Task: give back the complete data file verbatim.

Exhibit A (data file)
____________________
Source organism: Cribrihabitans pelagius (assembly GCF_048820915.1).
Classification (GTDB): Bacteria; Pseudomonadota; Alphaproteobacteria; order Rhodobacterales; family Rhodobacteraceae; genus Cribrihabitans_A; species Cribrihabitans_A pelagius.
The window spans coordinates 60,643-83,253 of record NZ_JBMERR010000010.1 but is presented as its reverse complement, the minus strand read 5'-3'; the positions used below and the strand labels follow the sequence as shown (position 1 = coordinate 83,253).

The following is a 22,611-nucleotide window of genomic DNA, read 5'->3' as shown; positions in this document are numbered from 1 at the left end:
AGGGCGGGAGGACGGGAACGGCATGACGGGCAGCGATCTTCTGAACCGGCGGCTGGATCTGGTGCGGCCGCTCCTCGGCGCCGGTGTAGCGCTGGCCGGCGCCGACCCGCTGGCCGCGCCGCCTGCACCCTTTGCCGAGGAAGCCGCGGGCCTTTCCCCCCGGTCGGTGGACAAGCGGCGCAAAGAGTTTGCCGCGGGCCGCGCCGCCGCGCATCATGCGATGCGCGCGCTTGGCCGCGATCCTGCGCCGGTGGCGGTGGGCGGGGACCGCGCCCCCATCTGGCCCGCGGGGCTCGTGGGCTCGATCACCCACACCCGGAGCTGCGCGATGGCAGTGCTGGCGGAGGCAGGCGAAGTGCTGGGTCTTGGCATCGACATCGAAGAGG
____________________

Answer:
Source organism: Cribrihabitans pelagius (assembly GCF_048820915.1).
Classification (GTDB): Bacteria; Pseudomonadota; Alphaproteobacteria; order Rhodobacterales; family Rhodobacteraceae; genus Cribrihabitans_A; species Cribrihabitans_A pelagius.
The window spans coordinates 60,643-83,253 of record NZ_JBMERR010000010.1 but is presented as its reverse complement, the minus strand read 5'-3'; the positions used below and the strand labels follow the sequence as shown (position 1 = coordinate 83,253).

The following is a 22,611-nucleotide window of genomic DNA, read 5'->3' as shown; positions in this document are numbered from 1 at the left end:
AGGGCGGGAGGACGGGAACGGCATGACGGGCAGCGATCTTCTGAACCGGCGGCTGGATCTGGTGCGGCCGCTCCTCGGCGCCGGTGTAGCGCTGGCCGGCGCCGACCCGCTGGCCGCGCCGCCTGCACCCTTTGCCGAGGAAGCCGCGGGCCTTTCCCCCCGGTCGGTGGACAAGCGGCGCAAAGAGTTTGCCGCGGGCCGCGCCGCCGCGCATCATGCGATGCGCGCGCTTGGCCGCGATCCTGCGCCGGTGGCGGTGGGCGGGGACCGCGCCCCCATCTGGCCCGCGGGGCTCGTGGGCTCGATCACCCACACCCGGAGCTGCGCGATGGCAGTGCTGGCGGAGGCAGGCGAAGTGCTGGGTCTTGGCATCGACATCGAAGAGG